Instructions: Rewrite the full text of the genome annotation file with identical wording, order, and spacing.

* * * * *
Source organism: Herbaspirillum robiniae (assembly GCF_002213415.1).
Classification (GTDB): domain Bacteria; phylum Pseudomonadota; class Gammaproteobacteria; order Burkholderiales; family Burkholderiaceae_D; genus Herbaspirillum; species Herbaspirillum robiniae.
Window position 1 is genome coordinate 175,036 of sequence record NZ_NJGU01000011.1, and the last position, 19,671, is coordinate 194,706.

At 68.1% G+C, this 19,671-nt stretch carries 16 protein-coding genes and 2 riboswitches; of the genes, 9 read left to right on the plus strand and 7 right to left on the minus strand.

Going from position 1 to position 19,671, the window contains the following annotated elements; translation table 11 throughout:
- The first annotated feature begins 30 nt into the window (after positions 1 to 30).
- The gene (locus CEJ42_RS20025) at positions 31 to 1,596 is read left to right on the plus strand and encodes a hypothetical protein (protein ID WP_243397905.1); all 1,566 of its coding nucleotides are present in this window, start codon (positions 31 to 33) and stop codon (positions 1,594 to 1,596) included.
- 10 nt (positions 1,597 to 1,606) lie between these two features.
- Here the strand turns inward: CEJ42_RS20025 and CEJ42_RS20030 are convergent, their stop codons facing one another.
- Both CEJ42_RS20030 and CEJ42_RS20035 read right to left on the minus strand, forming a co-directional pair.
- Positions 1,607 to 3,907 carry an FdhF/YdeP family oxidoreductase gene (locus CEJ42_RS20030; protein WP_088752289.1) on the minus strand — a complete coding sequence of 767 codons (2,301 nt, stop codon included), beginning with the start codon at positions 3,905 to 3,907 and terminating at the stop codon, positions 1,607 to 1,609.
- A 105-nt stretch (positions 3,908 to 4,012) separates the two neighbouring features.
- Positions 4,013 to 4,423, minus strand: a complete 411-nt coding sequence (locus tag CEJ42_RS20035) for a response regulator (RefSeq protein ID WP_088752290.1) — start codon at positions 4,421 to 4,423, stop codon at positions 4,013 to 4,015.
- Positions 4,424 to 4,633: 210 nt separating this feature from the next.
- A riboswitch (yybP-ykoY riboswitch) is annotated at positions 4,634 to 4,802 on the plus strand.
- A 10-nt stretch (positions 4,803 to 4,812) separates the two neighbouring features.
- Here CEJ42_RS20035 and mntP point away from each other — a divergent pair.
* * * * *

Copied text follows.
Source organism: Herbaspirillum robiniae (assembly GCF_002213415.1).
Classification (GTDB): domain Bacteria; phylum Pseudomonadota; class Gammaproteobacteria; order Burkholderiales; family Burkholderiaceae_D; genus Herbaspirillum; species Herbaspirillum robiniae.
Window position 1 is genome coordinate 175,036 of sequence record NZ_NJGU01000011.1, and the last position, 19,671, is coordinate 194,706.

At 68.1% G+C, this 19,671-nt stretch carries 16 protein-coding genes and 2 riboswitches; of the genes, 9 read left to right on the plus strand and 7 right to left on the minus strand.

Going from position 1 to position 19,671, the window contains the following annotated elements; translation table 11 throughout:
- The first annotated feature begins 30 nt into the window (after positions 1 to 30).
- The gene (locus CEJ42_RS20025) at positions 31 to 1,596 is read left to right on the plus strand and encodes a hypothetical protein (protein ID WP_243397905.1); all 1,566 of its coding nucleotides are present in this window, start codon (positions 31 to 33) and stop codon (positions 1,594 to 1,596) included.
- 10 nt (positions 1,597 to 1,606) lie between these two features.
- Here the strand turns inward: CEJ42_RS20025 and CEJ42_RS20030 are convergent, their stop codons facing one another.
- Both CEJ42_RS20030 and CEJ42_RS20035 read right to left on the minus strand, forming a co-directional pair.
- Positions 1,607 to 3,907 carry an FdhF/YdeP family oxidoreductase gene (locus CEJ42_RS20030; protein WP_088752289.1) on the minus strand — a complete coding sequence of 767 codons (2,301 nt, stop codon included), beginning with the start codon at positions 3,905 to 3,907 and terminating at the stop codon, positions 1,607 to 1,609.
- A 105-nt stretch (positions 3,908 to 4,012) separates the two neighbouring features.
- Positions 4,013 to 4,423, minus strand: a complete 411-nt coding sequence (locus tag CEJ42_RS20035) for a response regulator (RefSeq protein ID WP_088752290.1) — start codon at positions 4,421 to 4,423, stop codon at positions 4,013 to 4,015.
- Positions 4,424 to 4,633: 210 nt separating this feature from the next.
- A riboswitch (yybP-ykoY riboswitch) is annotated at positions 4,634 to 4,802 on the plus strand.
- A 10-nt stretch (positions 4,803 to 4,812) separates the two neighbouring features.
- Here CEJ42_RS20035 and mntP point away from each other — a divergent pair.